Conley, 39, is best known for his not-so-great escape in Chicago last December. He and a second prisoner broke out through a window of the federal lock-up and shimmied down some bed sheets.
New details about that notorious jailbreak emerged during Conley's sentencing in the bank robbery that landed him in prison on Wednesday in federal court.
During the 5 a.m. security check of prisoners at the Metropolitan Correction Center (MCC) in downtown Chicago on December 18, 2012, the count came up "two inmates shy." But MCC authorities did nothing about it for more than two hours, which is when the next shift of guards arrived at work and saw a rope braided from bed sheets hanging out of a 17th floor cell window.
Those details were revealed Wednesday by FBI Agent Timothy Bacha during testimony in federal court at Conley's sentencing. Even though Conley hasn't yet been convicted of the breakout, prosecutors used his escape to convince Judge Samuel Der-Yeghiayan that he deserved the maximum sentence of 20 years for the bank robbery that originally landed him beyond bars.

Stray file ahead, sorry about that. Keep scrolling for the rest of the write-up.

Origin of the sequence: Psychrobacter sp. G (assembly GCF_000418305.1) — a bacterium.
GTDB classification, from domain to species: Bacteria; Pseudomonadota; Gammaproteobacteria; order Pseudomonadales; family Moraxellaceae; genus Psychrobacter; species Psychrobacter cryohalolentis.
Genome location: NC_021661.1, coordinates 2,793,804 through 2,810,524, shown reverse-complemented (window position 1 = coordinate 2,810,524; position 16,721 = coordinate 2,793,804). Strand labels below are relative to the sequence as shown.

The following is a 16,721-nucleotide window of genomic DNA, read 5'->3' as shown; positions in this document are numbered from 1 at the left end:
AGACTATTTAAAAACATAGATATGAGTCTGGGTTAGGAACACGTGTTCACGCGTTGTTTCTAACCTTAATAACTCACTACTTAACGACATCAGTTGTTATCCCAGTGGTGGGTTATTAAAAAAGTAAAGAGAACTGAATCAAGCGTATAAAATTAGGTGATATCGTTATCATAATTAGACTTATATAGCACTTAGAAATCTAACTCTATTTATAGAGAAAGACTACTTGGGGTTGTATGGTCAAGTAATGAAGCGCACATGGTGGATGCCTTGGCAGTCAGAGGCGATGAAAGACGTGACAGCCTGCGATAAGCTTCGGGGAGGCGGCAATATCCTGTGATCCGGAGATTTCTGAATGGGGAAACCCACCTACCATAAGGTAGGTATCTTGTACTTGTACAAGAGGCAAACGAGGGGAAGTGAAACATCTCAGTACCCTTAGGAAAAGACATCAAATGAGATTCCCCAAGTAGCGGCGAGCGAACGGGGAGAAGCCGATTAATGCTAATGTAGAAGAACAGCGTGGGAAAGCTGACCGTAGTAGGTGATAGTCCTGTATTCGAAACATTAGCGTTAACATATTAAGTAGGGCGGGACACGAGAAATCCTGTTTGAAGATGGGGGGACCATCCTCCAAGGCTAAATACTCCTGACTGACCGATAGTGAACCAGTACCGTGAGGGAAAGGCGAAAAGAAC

During that robbery of MB Financial in south suburban Homewood on May 13, 2011, Conley appeared balding, flashed the teller a gun and said, "I have six bullets. I can put them in your head if you don't do what I tell you."
After being convicted of the bank job, the judge said Conley's escape from the MCC showed he wasn't taking responsibility for the crime. He was arrested after 18 days on the run while hiding out in a south suburban apartment building, and threatened to choke the federal agents who arrested him, according to Wednesday's testimony.
His accomplice in the jail break, Joseph "Jose" Banks, was caught after just two days on the run.
There are still many unanswered questions concerning the escape: how were the inmates able to remove the bars from their cell window and replace them with cardboard look-alikes; how were they able to store the window bars under their bed; who provided enough bed sheets, needles and thread to sew together a lengthy getaway rope; and why didn't anyone see it being made?